However, remember that my confidence was wrecked by the fact that I had overlooked White’s last move. I was scared that I might overlook something else. And specifically, I was worried that after 45. … Qxh4 White could play 46. Re2 and win my bishop. As it turns out, it’s not so. After 46. … Qg5+ 47. K any Kf8! defends the bishop and leaves White with no checks. Not only that, the “K any” on White’s 47th move conceals the fact that White’s king actually has no good moves. 47. Kf2 takes the best square away from the knight. 47. Kh2 walks into a mating net. 47. K to first rank self-pins the knight. So in fact, I believe that after 46. Re2? Qg5+ Black is winning.

But I just didn’t have the confidence to play that move, so instead I played the “safer” 45. … Qe5? This keeps control over the e-file, but it allows White to grab a pawn with 46. Qxb7.

Still, we eventually got to an endgame that I should have been able to draw. However, Kesav found a win that surprised not only me but also both tournament directors, who were watching the game closely (because every other game in the tournament had finished long ago).

Position after 56. ... Be7. White to move.

FEN: 8/4b1k1/6p1/pr2P3/1P2K1N1/P7/1R6/8 w – – 0 57

In the same way that I had been mentally awarding myself a victory after my 43rd move, here I thought the game was as good as drawn. How can White possibly defend his b-pawn?

The answer:

57. Ne3!

That’s how! Now after 57. … ab 58. Nd5! Black must defend or move his bishop, and then 59. ab keeps the pawn plus and is most likely winning because all three of White’s pieces can help the b-pawn move forward. Likewise, none of the sacs, 58. … Rxd5 or 58. … ba, offer any real hope. And now I was down under a minute! Fifty seconds! Forty! Thirty! I’ve got to play something! So finally I desperately played a move that obviously doesn’t work:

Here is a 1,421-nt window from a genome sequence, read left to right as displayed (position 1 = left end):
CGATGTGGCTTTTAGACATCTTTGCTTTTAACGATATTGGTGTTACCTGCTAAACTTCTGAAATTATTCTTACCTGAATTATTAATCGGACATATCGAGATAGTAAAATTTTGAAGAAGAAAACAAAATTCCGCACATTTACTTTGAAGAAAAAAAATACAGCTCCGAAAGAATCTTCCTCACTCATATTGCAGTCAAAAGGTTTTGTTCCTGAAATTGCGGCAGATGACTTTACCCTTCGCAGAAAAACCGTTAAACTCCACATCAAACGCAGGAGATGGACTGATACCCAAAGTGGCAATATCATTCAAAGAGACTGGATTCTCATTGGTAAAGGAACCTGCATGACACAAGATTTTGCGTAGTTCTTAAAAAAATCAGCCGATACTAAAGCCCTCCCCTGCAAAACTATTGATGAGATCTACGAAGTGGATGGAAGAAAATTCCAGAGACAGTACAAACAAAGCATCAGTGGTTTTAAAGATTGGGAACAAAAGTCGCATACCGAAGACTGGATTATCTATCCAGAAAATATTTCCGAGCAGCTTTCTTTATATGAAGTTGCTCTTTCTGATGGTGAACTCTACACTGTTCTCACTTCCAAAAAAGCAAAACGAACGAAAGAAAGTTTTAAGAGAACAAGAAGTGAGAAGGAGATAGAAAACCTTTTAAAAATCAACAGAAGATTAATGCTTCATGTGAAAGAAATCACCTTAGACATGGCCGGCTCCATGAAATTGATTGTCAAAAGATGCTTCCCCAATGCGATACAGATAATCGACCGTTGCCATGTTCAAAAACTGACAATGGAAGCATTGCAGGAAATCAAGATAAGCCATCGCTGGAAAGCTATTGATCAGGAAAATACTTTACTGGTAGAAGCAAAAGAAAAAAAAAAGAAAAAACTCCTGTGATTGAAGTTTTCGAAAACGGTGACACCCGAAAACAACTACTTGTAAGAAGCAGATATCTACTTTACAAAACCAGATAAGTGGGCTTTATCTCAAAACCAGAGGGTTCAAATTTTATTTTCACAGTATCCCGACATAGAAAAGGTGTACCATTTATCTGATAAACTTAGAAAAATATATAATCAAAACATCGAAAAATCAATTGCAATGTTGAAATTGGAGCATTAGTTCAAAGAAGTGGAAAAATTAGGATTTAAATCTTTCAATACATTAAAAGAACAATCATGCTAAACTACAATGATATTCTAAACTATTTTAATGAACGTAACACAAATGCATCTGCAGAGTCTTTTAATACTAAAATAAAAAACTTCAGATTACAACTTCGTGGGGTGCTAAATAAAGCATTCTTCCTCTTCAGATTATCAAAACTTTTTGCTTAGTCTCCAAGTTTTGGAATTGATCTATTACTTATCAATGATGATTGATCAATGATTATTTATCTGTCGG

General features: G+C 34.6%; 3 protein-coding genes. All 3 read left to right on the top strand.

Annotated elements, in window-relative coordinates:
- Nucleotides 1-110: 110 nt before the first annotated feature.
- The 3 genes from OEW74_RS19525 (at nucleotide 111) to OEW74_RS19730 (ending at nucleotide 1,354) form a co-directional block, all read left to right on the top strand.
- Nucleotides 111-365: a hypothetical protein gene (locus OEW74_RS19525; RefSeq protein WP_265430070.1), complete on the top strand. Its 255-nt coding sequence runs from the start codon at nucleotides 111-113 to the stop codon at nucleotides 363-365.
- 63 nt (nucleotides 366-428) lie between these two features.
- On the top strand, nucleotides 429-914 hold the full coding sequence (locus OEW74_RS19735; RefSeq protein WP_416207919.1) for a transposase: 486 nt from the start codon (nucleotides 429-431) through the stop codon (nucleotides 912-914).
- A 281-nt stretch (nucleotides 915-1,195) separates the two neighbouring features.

57. … Rxe5+

Richard Koepcke said, “You played a tactical trick when you didn’t need to.” But in fact, in view of the above lines, I was busted anyway.

58. Kxe5 Bf6+ 59. Kd5 Bxb2 60. ba

And now it was completely obvious that my bishop cannot stop the a-pawn. If 60. … Bc1 then 61. Nc4 shuts the bishop out. So I resigned, with 22 seconds left on my clock.

To make the defeat even more galling, I realized this morning that I wasted a tempo earlier in the endgame by playing … Bg5-f6-e7. There is a chance that I could have gotten the above position with Black to play, in which case it would indeed have been an effortless draw. Of course it’s impossible to say for sure, because White might have played differently too.

So … a disappointing finish (for me) but a really exciting game, and of course a great triumph for Kesav Viswanadha. He deserved this victory because he kept his poise under great pressure, while I didn’t.

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{ 2 comments… read them below or add one }

Felix July 23, 2012 at 2:40 pm

That Nd1 seems pretty hard to see without the position on the board. It is not only a backward move, but it also relies on the Q, freshly arrived on the d file, to defend d1 together with the R.


admin July 23, 2012 at 2:58 pm

I think this is exactly right. Not only that, Black until recently had his bishop on d6, which cut White’s queen off from protecting d1. I think it was a combination of those things, the queen appearing on d7 and the bishop disappearing from d6, that caused me to have a blind spot.